We use cookies to make our site work, enhance site tools, analyse site usage and interaction with emails - as well as any relevant advertising. Read more here.

How We Did It: Transforming a Traditional Stone Cottage into a Modernised, Energy Efficient Home

Our clients sought to remodel, extend and improve the energy efficiency of their cherished period cottage, all whilst honouring its rich and notable history.

The Old Schoolhouse first appears on historic survey maps dating back to 1866, but its exact age is unknown. Situated just beyond the Aberdeenshire village of Logie Coldstone, the stone cottage, as its name suggests, was once a small school for local children, set peacefully amongst mature woodland.

In 1981, long after the last school bell had rung, Lee Innes's parents bought the property and spent the next 40 years making it their home. “It’s a very special place for our family, my parents spent many happy times here.” Lee said.

A New Lease of Life

By 2021, the cottage was in Lee’s possession and she and her husband, Gerry, used it predominantly as a summer holiday retreat, travelling from their home in Edinburgh. They decided to renovate and extend the property “to give it a new lease of life and enable the next generation of the family to enjoy it for years to come,” Lee explained.

They wanted a sympathetic restoration, one that would celebrate the history of the cottage, while at the same time “incorporating new design and building techniques to ensure a modernised, energy efficient home,” Lee said. “We felt it was important to respect the history of the house. It has the memories of all the people that have lived here before and we wanted to preserve some of its traditional features to keep the soul of the building intact.”

Creating The Concept

To develop their vision, Lee and Gerry engaged Rachael Walker Architects (RWA), a firm they admired for its adaptation of old, rural buildings. “When we began the design process with the clients, it quickly became apparent that the home held a huge amount of sentimental value to them,” said Craig Simpson, architect at RWA. “So the existing building itself was the main design inspiration.”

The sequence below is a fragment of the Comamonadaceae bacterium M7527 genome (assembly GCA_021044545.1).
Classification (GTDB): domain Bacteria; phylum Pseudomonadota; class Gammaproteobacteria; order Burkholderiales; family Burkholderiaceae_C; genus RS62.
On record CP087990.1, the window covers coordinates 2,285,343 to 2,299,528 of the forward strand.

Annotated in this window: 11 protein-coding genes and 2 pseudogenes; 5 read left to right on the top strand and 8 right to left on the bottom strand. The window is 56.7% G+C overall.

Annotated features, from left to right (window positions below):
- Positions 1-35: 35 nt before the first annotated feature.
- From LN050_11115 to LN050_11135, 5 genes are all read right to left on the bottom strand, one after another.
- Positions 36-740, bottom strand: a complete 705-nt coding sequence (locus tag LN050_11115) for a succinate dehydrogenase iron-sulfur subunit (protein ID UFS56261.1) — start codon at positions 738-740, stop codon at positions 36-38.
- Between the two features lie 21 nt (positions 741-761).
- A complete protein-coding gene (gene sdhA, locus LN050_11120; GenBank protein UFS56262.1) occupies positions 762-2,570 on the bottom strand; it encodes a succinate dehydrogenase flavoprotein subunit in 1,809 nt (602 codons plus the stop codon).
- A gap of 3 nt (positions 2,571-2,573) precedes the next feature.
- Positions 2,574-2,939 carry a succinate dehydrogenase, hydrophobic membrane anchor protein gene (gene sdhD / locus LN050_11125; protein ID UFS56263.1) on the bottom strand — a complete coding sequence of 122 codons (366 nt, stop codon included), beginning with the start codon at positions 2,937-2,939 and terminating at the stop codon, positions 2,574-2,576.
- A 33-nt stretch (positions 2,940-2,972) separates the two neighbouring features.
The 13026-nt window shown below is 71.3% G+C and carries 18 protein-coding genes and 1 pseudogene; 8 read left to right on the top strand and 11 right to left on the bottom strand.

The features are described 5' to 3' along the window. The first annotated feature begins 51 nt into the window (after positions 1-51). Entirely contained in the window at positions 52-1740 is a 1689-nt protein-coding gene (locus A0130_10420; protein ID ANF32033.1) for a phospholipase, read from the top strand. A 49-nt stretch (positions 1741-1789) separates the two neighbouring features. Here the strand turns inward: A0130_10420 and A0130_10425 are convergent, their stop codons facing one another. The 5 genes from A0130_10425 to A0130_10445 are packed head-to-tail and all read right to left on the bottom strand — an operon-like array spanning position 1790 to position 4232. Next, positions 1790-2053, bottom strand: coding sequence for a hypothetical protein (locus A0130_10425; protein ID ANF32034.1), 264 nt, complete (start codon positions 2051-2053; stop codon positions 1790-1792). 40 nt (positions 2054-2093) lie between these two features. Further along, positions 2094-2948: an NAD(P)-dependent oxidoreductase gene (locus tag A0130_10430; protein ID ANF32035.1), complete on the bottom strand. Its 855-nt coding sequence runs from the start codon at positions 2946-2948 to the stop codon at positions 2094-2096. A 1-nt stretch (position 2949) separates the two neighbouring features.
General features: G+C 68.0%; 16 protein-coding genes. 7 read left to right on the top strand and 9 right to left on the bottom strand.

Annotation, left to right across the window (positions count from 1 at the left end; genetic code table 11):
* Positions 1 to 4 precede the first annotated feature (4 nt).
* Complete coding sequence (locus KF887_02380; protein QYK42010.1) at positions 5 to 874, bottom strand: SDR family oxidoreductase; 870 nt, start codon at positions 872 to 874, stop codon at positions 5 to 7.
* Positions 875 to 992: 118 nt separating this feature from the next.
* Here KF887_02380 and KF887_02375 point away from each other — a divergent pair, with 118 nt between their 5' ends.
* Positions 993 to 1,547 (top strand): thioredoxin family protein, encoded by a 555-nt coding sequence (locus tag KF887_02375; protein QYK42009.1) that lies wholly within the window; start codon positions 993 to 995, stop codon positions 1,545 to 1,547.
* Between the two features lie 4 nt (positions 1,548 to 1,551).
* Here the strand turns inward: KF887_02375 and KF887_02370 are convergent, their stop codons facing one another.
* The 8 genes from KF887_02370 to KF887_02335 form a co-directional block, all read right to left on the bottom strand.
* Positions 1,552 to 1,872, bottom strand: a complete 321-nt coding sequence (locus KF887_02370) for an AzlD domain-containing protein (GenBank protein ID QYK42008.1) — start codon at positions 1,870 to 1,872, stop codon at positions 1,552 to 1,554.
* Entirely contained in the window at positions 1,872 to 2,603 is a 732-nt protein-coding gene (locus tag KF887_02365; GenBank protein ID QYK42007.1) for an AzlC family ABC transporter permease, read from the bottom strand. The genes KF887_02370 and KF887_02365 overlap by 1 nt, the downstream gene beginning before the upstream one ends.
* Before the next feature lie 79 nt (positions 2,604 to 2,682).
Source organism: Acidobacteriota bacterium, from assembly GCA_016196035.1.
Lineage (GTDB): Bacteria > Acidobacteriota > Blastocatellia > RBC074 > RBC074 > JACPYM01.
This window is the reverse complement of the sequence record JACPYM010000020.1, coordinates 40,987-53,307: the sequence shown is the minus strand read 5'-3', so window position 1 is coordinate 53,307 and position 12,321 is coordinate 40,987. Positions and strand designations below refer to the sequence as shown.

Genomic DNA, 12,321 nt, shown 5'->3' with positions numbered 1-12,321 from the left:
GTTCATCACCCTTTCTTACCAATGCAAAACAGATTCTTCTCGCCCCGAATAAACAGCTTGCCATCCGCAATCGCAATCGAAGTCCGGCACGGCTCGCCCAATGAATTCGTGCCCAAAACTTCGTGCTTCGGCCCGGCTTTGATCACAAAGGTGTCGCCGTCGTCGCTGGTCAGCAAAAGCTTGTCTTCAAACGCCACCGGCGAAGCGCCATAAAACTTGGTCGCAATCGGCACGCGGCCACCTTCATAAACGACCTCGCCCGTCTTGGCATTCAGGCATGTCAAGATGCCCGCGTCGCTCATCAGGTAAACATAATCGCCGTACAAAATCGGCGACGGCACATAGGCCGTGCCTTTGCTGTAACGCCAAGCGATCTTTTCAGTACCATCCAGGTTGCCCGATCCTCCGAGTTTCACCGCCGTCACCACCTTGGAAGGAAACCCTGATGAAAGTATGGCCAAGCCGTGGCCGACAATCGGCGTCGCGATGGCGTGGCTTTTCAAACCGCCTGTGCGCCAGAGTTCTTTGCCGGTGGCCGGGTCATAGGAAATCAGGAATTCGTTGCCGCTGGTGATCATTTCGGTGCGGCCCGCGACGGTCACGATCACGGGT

Improving Energy-Efficiency

At more than 150-years-old, the cottage was cold and draughty, especially in winter. A key focus of the design was to improve the building’s thermal performance so that Lee and Gerry could live comfortably all year round.

The decision was made early in the detailed design stage to engage with an experienced builder who could contribute their expertise. Passivhaus contractors, Coldwells Build were “an essential part of the design team,” said Craig and were trusted to take up the mantle to deliver a warm, sustainable home.

Coldwells Build stripped the interior, then wrapped an air barrier and a continuous layer of insulation around the building's shell, including the walls, roof and floors. Like a giant thermal sleeping bag, it helped limit heat loss and improved the cottage’s energy efficiency.

Preserving The External Facade

Maintaining the building’s external facade was also a crucial aspect of the design, with Lee keen to preserve its historical integrity. “The attention to detail and empathy with the building were very important to us,” she said.

To bring her vision to life, Coldwells Build colour and heritage matched the green panelled front doors and sourced replica sash and case windows. Original Welsh roof slates were stripped, cleaned and incorporated into the new roof, while an historic rose bush, planted at the entrance by previous owners, was carefully conserved throughout the building works.

Restoring Original Features

Inside the cottage, the team worked to give each room its own distinct character with original features helping create focal points.

In the main living space, a previously concealed pink granite fireplace was uncovered and fitted with a new wood burning stove. It rests on original hearth flagstones which were carefully lifted, restored, and relaid.

An arched timber alcove in the master bedroom offers a clue to the building’s former use. “What once would have been the sleeping quarters for the school master has been repurposed to form a cosy nook,” Craig said.

Throughout the home, new wall panelling was matched to the original design and a traditional timber staircase was restored and re-carpeted. Upstairs, the smaller second level contains a cleverly designed, light-filled attic for reading and relaxation. “It really makes the most of the space,” Lee said.

Extending The Layout

A single-storey extension, clad in warm tones of thermally modified pine, helped revolutionise the flow of the residence, containing an open-plan kitchen and dining space. Large glazing ushers in natural light and frames views of the woodland landscape. A new outdoor terrace which connects to the kitchen provides extra entertainment space.

Balancing Old and New

Now in a stage of their lives where they want more time to themselves, Lee and Gerry are enjoying their cottage year-round, even on the coldest, winter days, “with the wood stove on and a glass of red wine in hand,” Lee said.

The house, they agreed, captures the best aspects of old and new. “It was a fantastic project team,” Lee said. “We love absolutely all of it. From the outside, the cottage looks almost unchanged and then you open the door and go into this incredible space full of light. We’re looking forward to many happy times with the family in the wee house in the woods.”

Read Time: 2 minutes Type: Interview, Renovation - Author: Clare Booth, Director Share:

We've Never Built The Same Home Twice

Creating homes for visionary clients. Start your custom build journey today with a complimentary planning session.

Build With Us
A smoked larch pivot front door is partially opened, revealing a concrete colonnade outside.